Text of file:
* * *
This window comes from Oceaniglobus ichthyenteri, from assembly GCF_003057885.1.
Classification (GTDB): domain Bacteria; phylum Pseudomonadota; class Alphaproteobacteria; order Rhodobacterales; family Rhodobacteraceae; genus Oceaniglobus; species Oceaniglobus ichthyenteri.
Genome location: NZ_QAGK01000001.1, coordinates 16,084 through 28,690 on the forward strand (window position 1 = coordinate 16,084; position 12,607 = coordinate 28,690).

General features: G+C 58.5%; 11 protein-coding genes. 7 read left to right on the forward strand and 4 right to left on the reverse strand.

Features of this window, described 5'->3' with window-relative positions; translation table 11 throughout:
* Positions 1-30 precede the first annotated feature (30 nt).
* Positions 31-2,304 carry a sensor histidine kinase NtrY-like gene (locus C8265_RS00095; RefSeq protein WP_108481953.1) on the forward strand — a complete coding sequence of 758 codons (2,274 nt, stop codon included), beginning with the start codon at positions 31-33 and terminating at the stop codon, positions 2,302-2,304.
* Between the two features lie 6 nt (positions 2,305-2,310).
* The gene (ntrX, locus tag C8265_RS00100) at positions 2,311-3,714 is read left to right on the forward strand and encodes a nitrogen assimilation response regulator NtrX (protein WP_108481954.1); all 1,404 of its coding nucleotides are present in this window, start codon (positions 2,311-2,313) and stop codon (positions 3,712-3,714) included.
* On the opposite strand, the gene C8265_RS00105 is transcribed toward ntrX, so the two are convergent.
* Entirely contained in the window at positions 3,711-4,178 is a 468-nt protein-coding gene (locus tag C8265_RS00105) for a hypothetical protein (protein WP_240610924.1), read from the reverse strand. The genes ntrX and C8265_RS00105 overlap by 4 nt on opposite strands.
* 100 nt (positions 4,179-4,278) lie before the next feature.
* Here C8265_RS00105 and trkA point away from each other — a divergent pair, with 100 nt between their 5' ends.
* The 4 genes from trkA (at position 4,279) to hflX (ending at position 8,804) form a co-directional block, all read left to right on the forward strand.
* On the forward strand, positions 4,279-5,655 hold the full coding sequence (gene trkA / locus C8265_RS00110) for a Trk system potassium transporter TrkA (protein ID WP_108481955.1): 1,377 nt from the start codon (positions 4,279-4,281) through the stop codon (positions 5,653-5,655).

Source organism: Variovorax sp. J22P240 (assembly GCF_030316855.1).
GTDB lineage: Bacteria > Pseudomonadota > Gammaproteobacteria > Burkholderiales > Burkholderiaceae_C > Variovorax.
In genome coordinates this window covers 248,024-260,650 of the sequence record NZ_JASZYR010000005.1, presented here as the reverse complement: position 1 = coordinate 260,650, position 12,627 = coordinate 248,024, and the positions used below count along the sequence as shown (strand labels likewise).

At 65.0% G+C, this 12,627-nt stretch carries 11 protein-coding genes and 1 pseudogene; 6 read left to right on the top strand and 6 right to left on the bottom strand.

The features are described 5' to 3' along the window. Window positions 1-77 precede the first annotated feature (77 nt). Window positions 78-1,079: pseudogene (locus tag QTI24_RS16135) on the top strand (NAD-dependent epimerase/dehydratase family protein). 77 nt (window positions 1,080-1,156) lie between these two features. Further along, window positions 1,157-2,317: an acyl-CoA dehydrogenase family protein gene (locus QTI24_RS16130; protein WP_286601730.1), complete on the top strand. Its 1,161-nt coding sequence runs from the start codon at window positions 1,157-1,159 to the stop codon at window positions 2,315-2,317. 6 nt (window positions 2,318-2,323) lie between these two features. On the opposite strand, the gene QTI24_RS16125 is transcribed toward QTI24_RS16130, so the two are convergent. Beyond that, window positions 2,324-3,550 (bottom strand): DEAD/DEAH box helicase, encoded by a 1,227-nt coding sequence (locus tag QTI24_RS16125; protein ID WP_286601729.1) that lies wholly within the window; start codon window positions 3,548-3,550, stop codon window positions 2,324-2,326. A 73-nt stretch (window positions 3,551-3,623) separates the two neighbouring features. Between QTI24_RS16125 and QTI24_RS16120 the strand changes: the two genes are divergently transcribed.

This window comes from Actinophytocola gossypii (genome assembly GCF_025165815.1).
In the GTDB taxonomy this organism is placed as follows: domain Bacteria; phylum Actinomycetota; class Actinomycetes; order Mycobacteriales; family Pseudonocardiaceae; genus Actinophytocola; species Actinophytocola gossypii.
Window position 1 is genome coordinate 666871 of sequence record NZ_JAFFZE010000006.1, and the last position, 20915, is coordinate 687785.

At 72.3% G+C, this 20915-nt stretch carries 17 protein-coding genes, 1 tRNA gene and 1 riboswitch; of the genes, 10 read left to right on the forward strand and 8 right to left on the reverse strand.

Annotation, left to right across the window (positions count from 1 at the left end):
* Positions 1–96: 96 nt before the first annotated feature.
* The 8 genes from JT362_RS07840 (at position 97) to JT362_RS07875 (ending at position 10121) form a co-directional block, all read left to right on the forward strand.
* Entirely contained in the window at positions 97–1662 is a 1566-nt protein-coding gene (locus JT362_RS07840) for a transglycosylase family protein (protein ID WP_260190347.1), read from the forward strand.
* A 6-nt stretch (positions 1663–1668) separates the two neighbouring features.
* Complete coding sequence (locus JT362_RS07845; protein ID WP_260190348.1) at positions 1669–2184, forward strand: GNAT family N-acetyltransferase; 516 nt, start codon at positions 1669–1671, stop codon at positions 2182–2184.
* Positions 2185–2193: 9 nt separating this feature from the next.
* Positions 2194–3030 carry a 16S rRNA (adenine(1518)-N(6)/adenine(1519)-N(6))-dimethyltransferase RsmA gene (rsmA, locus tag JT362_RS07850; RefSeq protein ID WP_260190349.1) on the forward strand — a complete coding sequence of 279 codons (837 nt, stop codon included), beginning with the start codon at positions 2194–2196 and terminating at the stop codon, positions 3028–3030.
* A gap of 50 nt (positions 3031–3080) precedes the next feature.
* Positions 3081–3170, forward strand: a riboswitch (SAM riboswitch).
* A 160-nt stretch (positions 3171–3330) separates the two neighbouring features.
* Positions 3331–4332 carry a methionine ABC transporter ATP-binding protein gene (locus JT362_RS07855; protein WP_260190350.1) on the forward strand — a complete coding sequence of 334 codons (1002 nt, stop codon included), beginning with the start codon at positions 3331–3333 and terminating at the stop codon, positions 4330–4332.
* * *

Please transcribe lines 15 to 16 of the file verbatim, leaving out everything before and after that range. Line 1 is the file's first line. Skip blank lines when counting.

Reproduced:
* On the forward strand, positions 4,279-5,655 hold the full coding sequence (gene trkA / locus C8265_RS00110) for a Trk system potassium transporter TrkA (protein ID WP_108481955.1): 1,377 nt from the start codon (positions 4,279-4,281) through the stop codon (positions 5,653-5,655).

Source organism: Variovorax sp. J22P240 (assembly GCF_030316855.1).